Although having the daily meal is important for her family’s food budget, the lunch program is doubly important for getting Paige out of the house and interacting with other kids, Brown said.

Her daughter, a ninth-grader at Oxford Hills Comprehensive High School, has a mild form of autism, and the program’s playful atmosphere helps lower Paige’s anxiety levels and develop important social skills, Brown said.

Paige freely admitted that without the lunches, she wouldn’t be as active.

"If this wasn’t here? Oh goodness, I’d probably be lazy at my house," she said, with a smile.

The meal sites are far removed from a dour soup kitchen – children are engaged with games and activities, running and playing in between bites of sandwich and swigs of milk. Especially popular are the program’s hula-hoops.

At Moore Park and other locations, the activities are interspersed with special musical events and other entertainment.

Even absent a musical guest, kids of all ages were still running around Moore Park during last Friday’s lunch program, oblivious to the dark clouds threatening rain.

Making sure the sites have a light, "summer camp" atmosphere is crucial to the program’s success, explained Maine Hunger Initiative Program Manager Michelle Lamm.

The goal is open, judgement-free spaces for all families, regardless of income, Lamm said, but getting families to feel comfortable with the program is still a work in progress – during pre-program canvasing volunteers advertised a "summer picnic series," rather than the impersonal "meal site."

Even though plenty of kids who attend the daily lunches aren’t experiencing acute hunger, Lamm said it’s still hard to convince some parents that their kids belong – for some, the stigma attached to hunger is too strong.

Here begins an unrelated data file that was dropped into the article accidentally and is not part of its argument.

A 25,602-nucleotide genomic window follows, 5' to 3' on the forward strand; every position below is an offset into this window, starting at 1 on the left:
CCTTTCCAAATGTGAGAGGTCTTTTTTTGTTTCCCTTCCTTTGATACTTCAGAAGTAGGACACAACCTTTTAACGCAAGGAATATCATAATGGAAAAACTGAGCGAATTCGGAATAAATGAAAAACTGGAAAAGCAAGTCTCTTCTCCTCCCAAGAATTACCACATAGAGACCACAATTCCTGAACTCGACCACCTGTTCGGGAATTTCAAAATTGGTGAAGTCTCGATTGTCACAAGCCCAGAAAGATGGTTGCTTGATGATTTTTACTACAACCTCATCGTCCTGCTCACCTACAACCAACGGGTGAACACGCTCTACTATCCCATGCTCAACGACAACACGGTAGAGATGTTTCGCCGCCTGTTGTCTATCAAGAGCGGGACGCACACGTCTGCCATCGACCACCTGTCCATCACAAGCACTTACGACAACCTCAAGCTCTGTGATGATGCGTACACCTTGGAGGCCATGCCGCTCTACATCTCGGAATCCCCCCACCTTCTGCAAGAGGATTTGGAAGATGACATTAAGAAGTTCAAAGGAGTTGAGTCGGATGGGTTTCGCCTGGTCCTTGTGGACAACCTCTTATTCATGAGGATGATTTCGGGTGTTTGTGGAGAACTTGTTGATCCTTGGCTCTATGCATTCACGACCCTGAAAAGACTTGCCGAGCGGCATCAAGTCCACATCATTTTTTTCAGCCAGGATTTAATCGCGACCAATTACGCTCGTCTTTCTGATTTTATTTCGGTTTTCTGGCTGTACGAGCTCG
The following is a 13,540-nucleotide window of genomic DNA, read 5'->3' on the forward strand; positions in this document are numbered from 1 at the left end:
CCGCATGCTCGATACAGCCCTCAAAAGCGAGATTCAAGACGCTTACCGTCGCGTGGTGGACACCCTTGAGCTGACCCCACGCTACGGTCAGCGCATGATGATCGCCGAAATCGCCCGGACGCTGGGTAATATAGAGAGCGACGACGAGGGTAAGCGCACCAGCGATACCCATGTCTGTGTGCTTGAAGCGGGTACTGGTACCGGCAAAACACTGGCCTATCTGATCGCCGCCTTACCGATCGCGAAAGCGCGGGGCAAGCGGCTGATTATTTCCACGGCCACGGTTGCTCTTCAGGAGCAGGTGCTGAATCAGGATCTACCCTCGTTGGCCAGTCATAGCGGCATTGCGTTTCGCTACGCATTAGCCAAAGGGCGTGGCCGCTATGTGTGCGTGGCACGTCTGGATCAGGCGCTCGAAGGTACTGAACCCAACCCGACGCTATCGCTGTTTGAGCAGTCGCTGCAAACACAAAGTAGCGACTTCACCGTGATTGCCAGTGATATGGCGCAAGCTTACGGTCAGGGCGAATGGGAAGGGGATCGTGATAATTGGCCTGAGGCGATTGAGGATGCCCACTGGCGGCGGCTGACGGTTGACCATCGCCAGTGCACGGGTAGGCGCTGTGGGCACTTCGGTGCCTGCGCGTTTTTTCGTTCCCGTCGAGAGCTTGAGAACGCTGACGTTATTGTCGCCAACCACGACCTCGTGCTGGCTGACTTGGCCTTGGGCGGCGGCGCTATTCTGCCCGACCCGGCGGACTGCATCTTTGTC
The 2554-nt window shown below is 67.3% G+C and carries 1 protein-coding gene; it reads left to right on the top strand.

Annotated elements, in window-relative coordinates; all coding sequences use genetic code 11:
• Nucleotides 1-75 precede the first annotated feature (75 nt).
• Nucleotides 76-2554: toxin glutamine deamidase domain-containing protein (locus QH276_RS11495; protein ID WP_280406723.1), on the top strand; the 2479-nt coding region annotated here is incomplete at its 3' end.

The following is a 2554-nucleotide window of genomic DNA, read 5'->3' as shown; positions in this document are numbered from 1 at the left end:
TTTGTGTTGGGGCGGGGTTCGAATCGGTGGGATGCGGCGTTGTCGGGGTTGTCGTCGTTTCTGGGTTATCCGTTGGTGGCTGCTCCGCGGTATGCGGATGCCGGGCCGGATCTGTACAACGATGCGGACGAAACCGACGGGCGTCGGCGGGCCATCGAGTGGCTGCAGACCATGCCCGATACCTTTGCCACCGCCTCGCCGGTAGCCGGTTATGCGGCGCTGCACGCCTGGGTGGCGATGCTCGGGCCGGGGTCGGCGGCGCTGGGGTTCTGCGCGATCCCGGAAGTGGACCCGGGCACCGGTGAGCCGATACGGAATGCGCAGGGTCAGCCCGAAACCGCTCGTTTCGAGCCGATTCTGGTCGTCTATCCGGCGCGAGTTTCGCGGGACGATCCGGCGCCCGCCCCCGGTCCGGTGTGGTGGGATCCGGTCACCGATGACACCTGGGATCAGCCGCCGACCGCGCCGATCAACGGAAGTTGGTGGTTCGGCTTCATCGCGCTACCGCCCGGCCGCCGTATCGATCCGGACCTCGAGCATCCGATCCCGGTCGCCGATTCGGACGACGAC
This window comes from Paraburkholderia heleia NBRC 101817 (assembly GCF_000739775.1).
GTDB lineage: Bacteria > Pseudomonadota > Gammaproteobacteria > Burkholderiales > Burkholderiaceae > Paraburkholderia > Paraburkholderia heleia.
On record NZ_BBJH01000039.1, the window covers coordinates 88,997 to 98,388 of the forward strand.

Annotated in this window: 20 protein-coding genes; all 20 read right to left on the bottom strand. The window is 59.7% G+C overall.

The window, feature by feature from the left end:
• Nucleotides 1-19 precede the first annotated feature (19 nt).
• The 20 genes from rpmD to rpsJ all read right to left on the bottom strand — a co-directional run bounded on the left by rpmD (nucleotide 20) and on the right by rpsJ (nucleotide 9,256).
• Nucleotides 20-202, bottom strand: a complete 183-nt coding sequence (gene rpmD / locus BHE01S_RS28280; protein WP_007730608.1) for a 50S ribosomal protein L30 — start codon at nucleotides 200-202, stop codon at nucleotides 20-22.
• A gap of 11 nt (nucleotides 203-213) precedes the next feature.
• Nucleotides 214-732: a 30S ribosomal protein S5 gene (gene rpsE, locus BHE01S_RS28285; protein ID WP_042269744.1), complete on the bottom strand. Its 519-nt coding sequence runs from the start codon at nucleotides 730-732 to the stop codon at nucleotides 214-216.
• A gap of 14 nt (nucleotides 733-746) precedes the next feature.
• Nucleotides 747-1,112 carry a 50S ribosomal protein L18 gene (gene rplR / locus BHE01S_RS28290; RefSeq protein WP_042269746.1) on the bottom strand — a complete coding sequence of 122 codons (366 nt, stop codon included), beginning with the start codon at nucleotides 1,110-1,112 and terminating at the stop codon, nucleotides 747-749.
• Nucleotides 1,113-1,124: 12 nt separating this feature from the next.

"Kids don’t care, but parents sometimes don’t want to take a handout," Lamm said.

"There’s pride there, I get that, but people have to overlook that pride and other people in the community have to … realize we’re all in it together. Everyone struggles at some point, everyone’s close to losing their job in this economy."

For the many parents who are bringing their kids to the free lunches however, the free meal isn’t the first thing on their minds.

In Moore Park, Kara Rowe was having trouble pulling her son Daniel away from the game he was playing with about 20 other children.

Rowe, who lives in Greenwood, said the free meal helped her stretch her SNAP assistance a little further. But because she home-schools her son, the social interaction the program offered was just as important, Rowe said.

Cassandra Mann, another parent, agreed. The lunches helped get her two young children, Kyle and Caehyl, out of the house and meeting new people – the meal was kind of an added benefit, she said.

"It gets us out in the fresh air," Mann said. "Instead of just running around in our backyard we’re getting out and meeting new people and my children are getting a great meal at the same time."